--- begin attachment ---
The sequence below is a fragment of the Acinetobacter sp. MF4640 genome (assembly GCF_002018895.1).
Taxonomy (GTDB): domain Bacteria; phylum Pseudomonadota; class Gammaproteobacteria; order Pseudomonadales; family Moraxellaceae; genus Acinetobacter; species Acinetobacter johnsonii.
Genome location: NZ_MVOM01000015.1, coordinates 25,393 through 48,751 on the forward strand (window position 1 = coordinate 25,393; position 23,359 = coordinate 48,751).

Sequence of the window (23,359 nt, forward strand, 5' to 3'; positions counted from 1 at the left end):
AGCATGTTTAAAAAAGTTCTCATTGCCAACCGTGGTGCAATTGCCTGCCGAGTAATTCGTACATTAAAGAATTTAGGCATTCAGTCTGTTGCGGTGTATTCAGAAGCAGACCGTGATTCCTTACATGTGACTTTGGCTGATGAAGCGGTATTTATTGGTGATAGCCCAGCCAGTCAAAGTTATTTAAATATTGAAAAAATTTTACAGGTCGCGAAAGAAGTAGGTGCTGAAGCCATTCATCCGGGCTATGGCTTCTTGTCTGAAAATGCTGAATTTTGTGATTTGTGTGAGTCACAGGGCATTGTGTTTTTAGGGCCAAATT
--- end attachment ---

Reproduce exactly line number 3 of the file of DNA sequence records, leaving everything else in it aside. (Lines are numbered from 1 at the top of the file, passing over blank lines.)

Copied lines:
Genome location: NZ_MVOM01000015.1, coordinates 25,393 through 48,751 on the forward strand (window position 1 = coordinate 25,393; position 23,359 = coordinate 48,751).